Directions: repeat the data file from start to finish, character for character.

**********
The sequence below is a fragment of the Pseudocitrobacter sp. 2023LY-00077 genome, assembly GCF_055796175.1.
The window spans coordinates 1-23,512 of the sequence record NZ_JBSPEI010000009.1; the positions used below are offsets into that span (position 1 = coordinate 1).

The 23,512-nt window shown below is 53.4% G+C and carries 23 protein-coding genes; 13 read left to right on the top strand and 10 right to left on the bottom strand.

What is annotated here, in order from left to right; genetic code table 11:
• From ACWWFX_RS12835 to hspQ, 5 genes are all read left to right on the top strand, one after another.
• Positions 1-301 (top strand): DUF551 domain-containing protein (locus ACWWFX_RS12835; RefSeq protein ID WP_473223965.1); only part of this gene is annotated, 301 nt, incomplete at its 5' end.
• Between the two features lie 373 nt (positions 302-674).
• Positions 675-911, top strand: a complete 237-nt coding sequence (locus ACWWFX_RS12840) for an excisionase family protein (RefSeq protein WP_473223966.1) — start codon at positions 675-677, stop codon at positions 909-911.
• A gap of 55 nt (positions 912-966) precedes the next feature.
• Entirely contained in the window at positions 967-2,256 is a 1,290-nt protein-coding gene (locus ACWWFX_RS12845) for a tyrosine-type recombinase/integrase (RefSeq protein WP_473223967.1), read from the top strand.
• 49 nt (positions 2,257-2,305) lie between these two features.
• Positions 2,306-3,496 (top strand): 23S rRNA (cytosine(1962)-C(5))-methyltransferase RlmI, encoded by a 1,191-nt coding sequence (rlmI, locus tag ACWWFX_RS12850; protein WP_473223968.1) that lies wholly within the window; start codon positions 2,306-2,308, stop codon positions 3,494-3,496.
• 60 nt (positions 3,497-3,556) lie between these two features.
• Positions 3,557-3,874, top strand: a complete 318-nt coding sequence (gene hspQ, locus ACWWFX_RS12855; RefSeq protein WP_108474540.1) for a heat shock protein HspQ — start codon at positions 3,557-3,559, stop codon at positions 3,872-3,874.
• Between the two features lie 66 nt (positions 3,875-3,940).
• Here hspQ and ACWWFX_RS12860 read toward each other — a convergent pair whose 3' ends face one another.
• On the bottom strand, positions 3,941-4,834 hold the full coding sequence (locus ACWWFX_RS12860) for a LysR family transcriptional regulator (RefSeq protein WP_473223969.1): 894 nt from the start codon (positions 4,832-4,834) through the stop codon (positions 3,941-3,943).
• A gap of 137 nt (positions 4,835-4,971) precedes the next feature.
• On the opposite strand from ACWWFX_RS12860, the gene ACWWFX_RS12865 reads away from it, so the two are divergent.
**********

The sequence below is a fragment of the Pseudocitrobacter sp. 2023LY-00077 genome, assembly GCF_055796175.1.
The window spans coordinates 1-23,512 of the sequence record NZ_JBSPEI010000009.1; the positions used below are offsets into that span (position 1 = coordinate 1).

The 23,512-nt window shown below is 53.4% G+C and carries 23 protein-coding genes; 13 read left to right on the top strand and 10 right to left on the bottom strand.

What is annotated here, in order from left to right; genetic code table 11:
• From ACWWFX_RS12835 to hspQ, 5 genes are all read left to right on the top strand, one after another.
• Positions 1-301 (top strand): DUF551 domain-containing protein (locus ACWWFX_RS12835; RefSeq protein ID WP_473223965.1); only part of this gene is annotated, 301 nt, incomplete at its 5' end.
• Between the two features lie 373 nt (positions 302-674).
• Positions 675-911, top strand: a complete 237-nt coding sequence (locus ACWWFX_RS12840) for an excisionase family protein (RefSeq protein WP_473223966.1) — start codon at positions 675-677, stop codon at positions 909-911.
• A gap of 55 nt (positions 912-966) precedes the next feature.
• Entirely contained in the window at positions 967-2,256 is a 1,290-nt protein-coding gene (locus ACWWFX_RS12845) for a tyrosine-type recombinase/integrase (RefSeq protein WP_473223967.1), read from the top strand.
• 49 nt (positions 2,257-2,305) lie between these two features.
• Positions 2,306-3,496 (top strand): 23S rRNA (cytosine(1962)-C(5))-methyltransferase RlmI, encoded by a 1,191-nt coding sequence (rlmI, locus tag ACWWFX_RS12850; protein WP_473223968.1) that lies wholly within the window; start codon positions 2,306-2,308, stop codon positions 3,494-3,496.
• 60 nt (positions 3,497-3,556) lie between these two features.
• Positions 3,557-3,874, top strand: a complete 318-nt coding sequence (gene hspQ, locus ACWWFX_RS12855; RefSeq protein WP_108474540.1) for a heat shock protein HspQ — start codon at positions 3,557-3,559, stop codon at positions 3,872-3,874.
• Between the two features lie 66 nt (positions 3,875-3,940).
• Here hspQ and ACWWFX_RS12860 read toward each other — a convergent pair whose 3' ends face one another.
• On the bottom strand, positions 3,941-4,834 hold the full coding sequence (locus ACWWFX_RS12860) for a LysR family transcriptional regulator (RefSeq protein WP_473223969.1): 894 nt from the start codon (positions 4,832-4,834) through the stop codon (positions 3,941-3,943).
• A gap of 137 nt (positions 4,835-4,971) precedes the next feature.
• On the opposite strand from ACWWFX_RS12860, the gene ACWWFX_RS12865 reads away from it, so the two are divergent.